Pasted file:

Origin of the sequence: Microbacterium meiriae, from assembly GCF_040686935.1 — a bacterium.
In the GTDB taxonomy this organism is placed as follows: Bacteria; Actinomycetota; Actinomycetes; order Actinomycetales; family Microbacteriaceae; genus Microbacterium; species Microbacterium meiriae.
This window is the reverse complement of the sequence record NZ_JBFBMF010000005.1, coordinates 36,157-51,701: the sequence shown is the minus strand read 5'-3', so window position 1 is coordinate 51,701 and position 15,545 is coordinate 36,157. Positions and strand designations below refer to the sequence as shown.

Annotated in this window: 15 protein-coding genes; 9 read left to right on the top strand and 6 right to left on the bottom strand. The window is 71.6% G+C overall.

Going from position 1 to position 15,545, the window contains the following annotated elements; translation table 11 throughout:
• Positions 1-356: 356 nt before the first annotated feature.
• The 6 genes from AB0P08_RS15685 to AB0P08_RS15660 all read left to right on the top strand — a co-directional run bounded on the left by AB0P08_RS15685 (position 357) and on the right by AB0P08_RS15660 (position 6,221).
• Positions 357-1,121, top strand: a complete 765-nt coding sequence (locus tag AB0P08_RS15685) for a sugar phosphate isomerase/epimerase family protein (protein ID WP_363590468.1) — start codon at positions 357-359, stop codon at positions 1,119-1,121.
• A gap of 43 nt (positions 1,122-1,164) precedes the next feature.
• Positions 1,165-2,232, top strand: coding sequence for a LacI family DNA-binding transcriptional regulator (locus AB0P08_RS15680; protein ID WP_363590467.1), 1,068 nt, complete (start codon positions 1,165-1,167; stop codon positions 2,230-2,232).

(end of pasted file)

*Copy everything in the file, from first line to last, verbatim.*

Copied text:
Origin of the sequence: Microbacterium meiriae, from assembly GCF_040686935.1 — a bacterium.
In the GTDB taxonomy this organism is placed as follows: Bacteria; Actinomycetota; Actinomycetes; order Actinomycetales; family Microbacteriaceae; genus Microbacterium; species Microbacterium meiriae.
This window is the reverse complement of the sequence record NZ_JBFBMF010000005.1, coordinates 36,157-51,701: the sequence shown is the minus strand read 5'-3', so window position 1 is coordinate 51,701 and position 15,545 is coordinate 36,157. Positions and strand designations below refer to the sequence as shown.

Annotated in this window: 15 protein-coding genes; 9 read left to right on the top strand and 6 right to left on the bottom strand. The window is 71.6% G+C overall.

Going from position 1 to position 15,545, the window contains the following annotated elements; translation table 11 throughout:
• Positions 1-356: 356 nt before the first annotated feature.
• The 6 genes from AB0P08_RS15685 to AB0P08_RS15660 all read left to right on the top strand — a co-directional run bounded on the left by AB0P08_RS15685 (position 357) and on the right by AB0P08_RS15660 (position 6,221).
• Positions 357-1,121, top strand: a complete 765-nt coding sequence (locus tag AB0P08_RS15685) for a sugar phosphate isomerase/epimerase family protein (protein ID WP_363590468.1) — start codon at positions 357-359, stop codon at positions 1,119-1,121.
• A gap of 43 nt (positions 1,122-1,164) precedes the next feature.
• Positions 1,165-2,232, top strand: coding sequence for a LacI family DNA-binding transcriptional regulator (locus AB0P08_RS15680; protein ID WP_363590467.1), 1,068 nt, complete (start codon positions 1,165-1,167; stop codon positions 2,230-2,232).